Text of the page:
May 28, 2016 | Science News

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May 28, 2016

Editor's Note

Editor in chief Eva Emerson discusses new insights into the brain's role in mental illness, sleep, and ancient rituals.
By Eva Emerson | May 5, 2016
Magazine issue: Vol. 189, No. 11 , May 28, 2016 , p. 2

Features

Sea urchin

Feature

Purple urchins, aka crawling eyeballs, are just one of several bizarre visual systems broadening scientists’ view of what makes an eye.
Bayesian brains

Feature

An 18th century math theory may offer new ways to understand schizophrenia, autism, anxiety and depression.

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Editor's Note

Editor in chief Eva Emerson discusses new insights into the brain's role in mental illness, sleep, and ancient rituals.

Features

Bayesian brains
An 18th century math theory may offer new ways to understand schizophrenia, autism, anxiety and depression.
Sea urchin
Purple urchins, aka crawling eyeballs, are just one of several bizarre visual systems broadening scientists’ view of what makes an eye.

News

Arabidopsis thaliana
A plant protein has passed lab tests for prionlike powers as molecular memory.
magnified image of cells squeezing through a capillary
Clusters of cancer cells squeeze through thin blood vessels by aligning single file.
bottles of ketamine
Ketamine’s breakdown product, not the drug itself, eases depression, a mouse study suggests.
Dim red star illustration
Three nearby exoplanets might be good spots to go looking for signs of alien life.
Warm surface waters in the eastern Pacific in March 2016
The ongoing El Niño, one of the strongest on record, got a heat boost from a 2014 event that failed due to unfavorable winds.
nerve cells affected by iron levels in the brain
Experiments yield conflicting results about whether vulnerable nerve cells have too much or too little iron.
baby titanosaur
Babies of one species of titanosaur resembled mini-versions of full-grown adults, and probably acted like them, too.
illustration of proton collision
Hints of a potential new particle at the LHC have scientists excited, and theoretical physicists are beginning to converge on explanations.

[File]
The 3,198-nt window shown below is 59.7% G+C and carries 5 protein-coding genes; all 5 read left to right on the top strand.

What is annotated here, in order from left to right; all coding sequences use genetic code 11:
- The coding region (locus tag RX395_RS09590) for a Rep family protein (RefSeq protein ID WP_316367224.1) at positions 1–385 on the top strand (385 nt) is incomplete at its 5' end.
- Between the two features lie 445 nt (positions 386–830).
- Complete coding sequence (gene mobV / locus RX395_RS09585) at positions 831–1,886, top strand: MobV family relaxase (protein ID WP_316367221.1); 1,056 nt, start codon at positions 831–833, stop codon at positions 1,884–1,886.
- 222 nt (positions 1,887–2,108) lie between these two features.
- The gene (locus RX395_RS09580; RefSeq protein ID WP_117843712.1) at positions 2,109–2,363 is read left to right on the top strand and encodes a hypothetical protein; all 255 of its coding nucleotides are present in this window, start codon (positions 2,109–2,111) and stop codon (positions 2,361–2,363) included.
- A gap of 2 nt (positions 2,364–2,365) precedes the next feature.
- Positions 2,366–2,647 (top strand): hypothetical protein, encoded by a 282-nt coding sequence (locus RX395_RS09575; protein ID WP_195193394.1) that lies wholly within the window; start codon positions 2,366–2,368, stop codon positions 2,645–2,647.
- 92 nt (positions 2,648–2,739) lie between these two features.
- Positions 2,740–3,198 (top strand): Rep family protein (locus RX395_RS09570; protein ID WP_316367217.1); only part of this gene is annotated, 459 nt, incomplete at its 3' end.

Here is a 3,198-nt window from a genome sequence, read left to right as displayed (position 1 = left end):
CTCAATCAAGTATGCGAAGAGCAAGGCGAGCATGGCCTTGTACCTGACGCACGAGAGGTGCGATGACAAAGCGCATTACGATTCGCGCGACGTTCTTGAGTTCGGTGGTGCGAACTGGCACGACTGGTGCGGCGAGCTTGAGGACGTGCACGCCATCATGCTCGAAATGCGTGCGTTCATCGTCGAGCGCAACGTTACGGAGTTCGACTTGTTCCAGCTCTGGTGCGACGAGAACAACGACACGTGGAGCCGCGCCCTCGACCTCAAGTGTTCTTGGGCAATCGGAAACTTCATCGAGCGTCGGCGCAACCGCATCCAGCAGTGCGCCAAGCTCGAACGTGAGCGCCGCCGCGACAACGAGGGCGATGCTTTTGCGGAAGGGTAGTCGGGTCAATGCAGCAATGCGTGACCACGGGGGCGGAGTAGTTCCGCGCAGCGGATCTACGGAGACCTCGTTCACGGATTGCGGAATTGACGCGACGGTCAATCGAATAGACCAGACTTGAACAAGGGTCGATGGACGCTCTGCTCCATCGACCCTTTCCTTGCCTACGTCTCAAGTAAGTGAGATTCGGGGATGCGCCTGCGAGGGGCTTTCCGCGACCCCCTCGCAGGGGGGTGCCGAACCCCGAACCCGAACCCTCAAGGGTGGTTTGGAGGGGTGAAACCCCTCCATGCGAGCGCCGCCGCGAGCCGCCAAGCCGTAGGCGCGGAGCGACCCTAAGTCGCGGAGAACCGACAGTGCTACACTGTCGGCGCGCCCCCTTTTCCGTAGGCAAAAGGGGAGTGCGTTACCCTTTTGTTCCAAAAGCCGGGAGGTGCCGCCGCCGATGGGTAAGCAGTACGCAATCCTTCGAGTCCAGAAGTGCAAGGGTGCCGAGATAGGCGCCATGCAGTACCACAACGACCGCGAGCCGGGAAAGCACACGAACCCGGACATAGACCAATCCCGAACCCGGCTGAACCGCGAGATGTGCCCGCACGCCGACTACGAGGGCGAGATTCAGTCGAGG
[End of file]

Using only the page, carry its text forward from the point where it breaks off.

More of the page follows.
trepanated skull
Some ancient skull surgeries hinged on ritual, not on medical treatment.
a sleepy mouse
The recipe for sleep and wake may depend on ions.
Geospiza fortis
A beak-size gene helped determine whether Darwin’s finches survived a drought.
resting person
Part of the left hemisphere stands sentry while the rest of the brain and body snooze.
A thermodynamic principle says that deleting information generates heat, and now, scientists say that goes for quantum systems, too.
lead season
Lead contamination in drinking water can be much higher during summer than winter, new research suggests.
dwarf planet Makemake and newly discovered moon
Hubble Space Telescope images from April 2015 show that the dwarf planet Makemake has a tiny moon.
a sleeping Australian dragon
Some lizards may sleep in the same way as mammals and birds, a new brain wave study finds.
brain map
Language isn’t just confined to one region of the brain: The meaning of words spark activity all over the cerebral cortex.

Notebook

bear bone
A rediscovered bear bone puts humans in Ireland at least 12,600 years ago.
illustration of binary star PB 3877
A pair of hyperfast stars hurtling through a remote region of the Milky Way might have been orphaned after a long-ago galactic collision, a new study suggests.
artificial snow on a ski slope
By reordering nearby water molecules, Pseudomonas syringae bacteria can make ice.
Kryptoprin
In 1966, researchers reported the complete chemical structure of human growth hormone. Today synthetic growth hormone is used to treat growth hormone deficiency.
man holding vaping liquid
The vast majority of U.S. states ban sales or distribution of e-cigarette products to minors. Still, it’s no sweat for teens to buy them online.

Reviews & Previews

people throwing a ball on a carousel
Ordinary people wrestle with big questions in science and philosophy in Genius, a new television series hosted by Stephen Hawking.
In "The Seven Pillars of Statistics Wisdom," Stephen Stigler lays out the basic principles of statistics.
Crotalus horridus
America’s Snake looks past timber rattlesnake’s fearsome reputation and delves into the fascinating biology of this iconic serpent.

Letters to the Editor

Readers respond to the April 2, 2016, issue of Science News with thoughts on Zika virus, planetary science, microbes in mental health and more.

Science Visualized

visualization of ocean buoy movement
A combined look at 35 years’ worth of ocean buoy movements reveals the currents that feed into ocean garbage patches.